Veterans 20180304 - Singletary

Waco resident Cecil E. Singletary, 94, served his country during World War II. He wrote a memoir in 2014.

Photo by Mary Drennon

Waco resident Cecil E. Singletary, 94, is filled with memories from childhood impressions, school years and home life, and serving his country during World War II.

There are so many memories, in fact, family urged him to write it down, so he did, and the result of his memoirs accumulated in a book in 2014 titled “From Down Between the Creeks.”

Children are always impressionable, but none more so than Singletary. He doesn’t miss a thing. From his colonial-style high school to his entrance into the workforce and later, the military, his impressions make for interesting, detailed reading, such as this excerpt:

The Rawleigh Products Salesman

There was a man who name was Mr. Wisby who traveled from farmhouse to farmhouse in an old Ford Model T car selling Rawleigh products. He had several large suitcase-type pieces of luggage which he would bring to our front porch, open them and display an array of bottles of medical liniments, salves, tonics, cooking spices and flavoring extracts. My mother always claimed that Rawleigh’s extracts of vanilla and lemon were the best that she ever used. I remember two things about his car. First, it had to be hand cranked; and second, it had a small wire cage attached to the rear where he carried chickens that he took in trade for his products. Now that was a unique trader! Just for personal information, I went on the Internet and learned that the company was founded by W.T. Rawleigh in 1889 in Freeport, Illinois, and is still a very active company which continues to operate through route sales. (page 53)

Of course, Singletary had plenty of fodder growing up in Dry Creek, Beauregard Parish, in rural Louisiana. It was during the Great Depression, and he witnessed the devastation of the stock market crash that preceded it, when his father lost his job.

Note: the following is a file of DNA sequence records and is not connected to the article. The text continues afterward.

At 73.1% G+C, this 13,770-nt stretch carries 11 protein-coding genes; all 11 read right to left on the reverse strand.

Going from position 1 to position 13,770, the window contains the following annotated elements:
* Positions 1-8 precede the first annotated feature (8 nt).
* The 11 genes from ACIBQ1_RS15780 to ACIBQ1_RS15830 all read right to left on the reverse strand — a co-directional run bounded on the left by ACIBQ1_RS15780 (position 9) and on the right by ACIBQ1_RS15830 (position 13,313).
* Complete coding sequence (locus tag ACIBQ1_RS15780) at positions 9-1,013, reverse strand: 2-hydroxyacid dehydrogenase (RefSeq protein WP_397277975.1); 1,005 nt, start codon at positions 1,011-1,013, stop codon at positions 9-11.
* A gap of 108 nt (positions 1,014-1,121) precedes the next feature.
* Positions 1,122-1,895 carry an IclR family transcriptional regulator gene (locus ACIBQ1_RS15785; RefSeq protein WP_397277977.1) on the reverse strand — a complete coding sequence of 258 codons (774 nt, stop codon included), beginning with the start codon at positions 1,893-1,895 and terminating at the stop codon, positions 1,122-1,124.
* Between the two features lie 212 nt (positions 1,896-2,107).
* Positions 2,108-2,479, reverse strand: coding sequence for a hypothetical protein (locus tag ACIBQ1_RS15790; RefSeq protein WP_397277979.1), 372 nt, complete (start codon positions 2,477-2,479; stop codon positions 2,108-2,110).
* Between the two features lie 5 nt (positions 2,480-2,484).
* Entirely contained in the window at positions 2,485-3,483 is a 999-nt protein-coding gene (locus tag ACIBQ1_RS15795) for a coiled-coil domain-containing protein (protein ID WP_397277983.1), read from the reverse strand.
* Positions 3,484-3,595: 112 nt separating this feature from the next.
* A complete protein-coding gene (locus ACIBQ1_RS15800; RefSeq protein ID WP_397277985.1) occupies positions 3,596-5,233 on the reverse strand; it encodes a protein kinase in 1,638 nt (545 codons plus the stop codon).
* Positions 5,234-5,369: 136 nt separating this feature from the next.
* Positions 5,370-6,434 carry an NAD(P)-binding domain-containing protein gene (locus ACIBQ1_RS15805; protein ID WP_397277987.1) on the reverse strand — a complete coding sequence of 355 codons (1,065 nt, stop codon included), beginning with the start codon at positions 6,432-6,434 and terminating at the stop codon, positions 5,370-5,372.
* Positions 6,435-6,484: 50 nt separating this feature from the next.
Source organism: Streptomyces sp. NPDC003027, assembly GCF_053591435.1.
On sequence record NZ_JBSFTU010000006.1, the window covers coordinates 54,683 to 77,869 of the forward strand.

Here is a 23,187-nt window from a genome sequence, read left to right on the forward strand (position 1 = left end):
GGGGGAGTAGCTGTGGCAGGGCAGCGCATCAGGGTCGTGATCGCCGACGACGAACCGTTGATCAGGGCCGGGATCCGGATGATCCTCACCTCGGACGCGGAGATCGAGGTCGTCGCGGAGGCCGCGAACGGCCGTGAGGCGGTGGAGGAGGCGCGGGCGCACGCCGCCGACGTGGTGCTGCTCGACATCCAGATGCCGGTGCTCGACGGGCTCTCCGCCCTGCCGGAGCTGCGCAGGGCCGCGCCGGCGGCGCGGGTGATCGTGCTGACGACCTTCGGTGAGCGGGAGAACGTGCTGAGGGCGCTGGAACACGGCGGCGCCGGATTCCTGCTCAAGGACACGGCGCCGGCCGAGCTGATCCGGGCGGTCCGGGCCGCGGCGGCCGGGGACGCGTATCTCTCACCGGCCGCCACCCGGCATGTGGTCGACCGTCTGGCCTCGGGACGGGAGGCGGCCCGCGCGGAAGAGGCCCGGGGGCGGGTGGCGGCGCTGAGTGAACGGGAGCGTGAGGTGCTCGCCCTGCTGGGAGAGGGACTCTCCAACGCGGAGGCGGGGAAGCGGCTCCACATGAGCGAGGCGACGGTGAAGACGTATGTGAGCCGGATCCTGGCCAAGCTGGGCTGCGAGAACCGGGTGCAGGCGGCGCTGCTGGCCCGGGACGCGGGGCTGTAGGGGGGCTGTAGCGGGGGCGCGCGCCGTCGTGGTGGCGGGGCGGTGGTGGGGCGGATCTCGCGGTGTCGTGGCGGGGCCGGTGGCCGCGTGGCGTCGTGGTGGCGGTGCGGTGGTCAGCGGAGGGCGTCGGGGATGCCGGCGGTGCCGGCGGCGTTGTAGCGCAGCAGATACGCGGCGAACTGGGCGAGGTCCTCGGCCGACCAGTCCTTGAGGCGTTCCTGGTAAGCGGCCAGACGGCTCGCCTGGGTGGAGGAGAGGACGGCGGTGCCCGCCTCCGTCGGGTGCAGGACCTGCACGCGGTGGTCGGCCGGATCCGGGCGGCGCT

Fortunately for the family, they had purchased a farm to which they moved. They grew a variety of crops and ate well, supplemented by sacks of flour from the government. “We just didn’t have any money,” he said. “Nobody else did, either.”

That’s not all. In those days, “we didn’t have electricity,” Singletary said. “We did not have a radio and we did not take a newspaper.” They kept their perishable products in a bucket lowered into a well. A lot of people did that, he said.

For a rural community, Singletary’s schooling took place in a building that is now a national historic landmark. The lower grades were on the first floor, and the higher grades – only through 11th grade – were on the second floor.

During the summers, Singletary worked a lot, including picking cotton when he was young. By age 13, he worked for two different farmers and sold The Grit newspaper to mainly parents of schoolmates, earning enough to purchase a “little” radio. That connected the Singletary family to the world, he said.

Singletary graduated from high school in 1940 and was at home alone one day when a recruiter from Chenier’s Business College came calling. When he said he didn’t have the money, the recruiter suggested selling livestock. It turned out he was bequeathed five sheep, which over the years multiplied to about 35 or 40 head of sheep. That’s how he attended college in Beaumont.

Afterward, he went to Fort Polk, Louisiana, and took a civilian job in inventory control. His parents, in the meantime, moved to Orange, Texas, and once, when he was visiting them, he applied for a job in the shipyard with Consolidated Steel in October 1941, before Pearl Harbor. It nearly doubled his pay.

He bought his first car in Beaumont. “That was the first transportation I had since I quit riding my horse,” he said.

Even before Pearl Harbor, the company was ramping up. Shifts were now 10 hours a day, seven days a week. He was at work on a Sunday when someone came rushing in and asked if he had heard the news about Pearl Harbor.

“I was 18 years old and I understood exactly what it was,” Singletary said. “I told my folks to be prepared because they would probably drop the draft age.” Sure enough, by June 1942, the draft age was 18.

Singletary decided he wanted to fly, so he signed up for the Army Air Corps. He was sworn in on Dec. 8, 1942, in Houston.

Next week: Singletary serves in the Burma-China-India theater during his time in the Army Air Force. He would go on to attend Baylor University, where he met his wife-to-be. After graduation, the couple moved to Houston until his retirement, at which time they moved back to Waco.

“Veterans’ Voices,” featuring stories about Central Texas veterans, publishes every Sunday. To suggest a story about a Central Texas veteran, please email “Veterans’ Voices” is proudly sponsored by Johnson Roofing.

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